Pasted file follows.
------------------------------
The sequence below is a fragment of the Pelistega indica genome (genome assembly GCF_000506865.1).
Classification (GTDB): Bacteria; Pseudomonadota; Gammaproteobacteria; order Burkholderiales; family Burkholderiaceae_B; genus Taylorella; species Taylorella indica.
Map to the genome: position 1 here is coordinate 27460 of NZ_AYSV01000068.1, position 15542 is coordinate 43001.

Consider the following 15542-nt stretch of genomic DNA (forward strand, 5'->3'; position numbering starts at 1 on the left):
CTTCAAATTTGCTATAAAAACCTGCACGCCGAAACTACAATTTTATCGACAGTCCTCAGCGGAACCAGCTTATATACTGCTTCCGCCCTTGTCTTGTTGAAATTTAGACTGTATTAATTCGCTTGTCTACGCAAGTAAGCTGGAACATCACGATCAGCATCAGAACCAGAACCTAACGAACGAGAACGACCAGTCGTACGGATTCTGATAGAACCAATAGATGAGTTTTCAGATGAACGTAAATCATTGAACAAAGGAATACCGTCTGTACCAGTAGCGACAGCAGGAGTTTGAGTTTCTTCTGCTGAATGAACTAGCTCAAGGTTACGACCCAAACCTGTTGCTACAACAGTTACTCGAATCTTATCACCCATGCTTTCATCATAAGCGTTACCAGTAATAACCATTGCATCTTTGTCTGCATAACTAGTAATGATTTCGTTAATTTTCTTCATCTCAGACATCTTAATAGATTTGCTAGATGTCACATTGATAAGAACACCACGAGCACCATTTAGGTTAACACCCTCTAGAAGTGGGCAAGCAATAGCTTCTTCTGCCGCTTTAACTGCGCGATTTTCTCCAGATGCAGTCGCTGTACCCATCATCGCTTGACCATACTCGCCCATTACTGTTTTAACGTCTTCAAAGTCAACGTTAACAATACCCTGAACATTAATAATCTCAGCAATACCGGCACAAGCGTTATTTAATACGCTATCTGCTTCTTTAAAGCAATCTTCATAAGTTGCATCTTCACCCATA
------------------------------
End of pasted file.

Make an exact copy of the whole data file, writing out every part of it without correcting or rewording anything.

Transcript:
The sequence below is a fragment of the Pelistega indica genome (genome assembly GCF_000506865.1).
Classification (GTDB): Bacteria; Pseudomonadota; Gammaproteobacteria; order Burkholderiales; family Burkholderiaceae_B; genus Taylorella; species Taylorella indica.
Map to the genome: position 1 here is coordinate 27460 of NZ_AYSV01000068.1, position 15542 is coordinate 43001.

Consider the following 15542-nt stretch of genomic DNA (forward strand, 5'->3'; position numbering starts at 1 on the left):
CTTCAAATTTGCTATAAAAACCTGCACGCCGAAACTACAATTTTATCGACAGTCCTCAGCGGAACCAGCTTATATACTGCTTCCGCCCTTGTCTTGTTGAAATTTAGACTGTATTAATTCGCTTGTCTACGCAAGTAAGCTGGAACATCACGATCAGCATCAGAACCAGAACCTAACGAACGAGAACGACCAGTCGTACGGATTCTGATAGAACCAATAGATGAGTTTTCAGATGAACGTAAATCATTGAACAAAGGAATACCGTCTGTACCAGTAGCGACAGCAGGAGTTTGAGTTTCTTCTGCTGAATGAACTAGCTCAAGGTTACGACCCAAACCTGTTGCTACAACAGTTACTCGAATCTTATCACCCATGCTTTCATCATAAGCGTTACCAGTAATAACCATTGCATCTTTGTCTGCATAACTAGTAATGATTTCGTTAATTTTCTTCATCTCAGACATCTTAATAGATTTGCTAGATGTCACATTGATAAGAACACCACGAGCACCATTTAGGTTAACACCCTCTAGAAGTGGGCAAGCAATAGCTTCTTCTGCCGCTTTAACTGCGCGATTTTCTCCAGATGCAGTCGCTGTACCCATCATCGCTTGACCATACTCGCCCATTACTGTTTTAACGTCTTCAAAGTCAACGTTAACAATACCCTGAACATTAATAATCTCAGCAATACCGGCACAAGCGTTATTTAATACGCTATCTGCTTCTTTAAAGCAATCTTCATAAGTTGCATCTTCACCCATA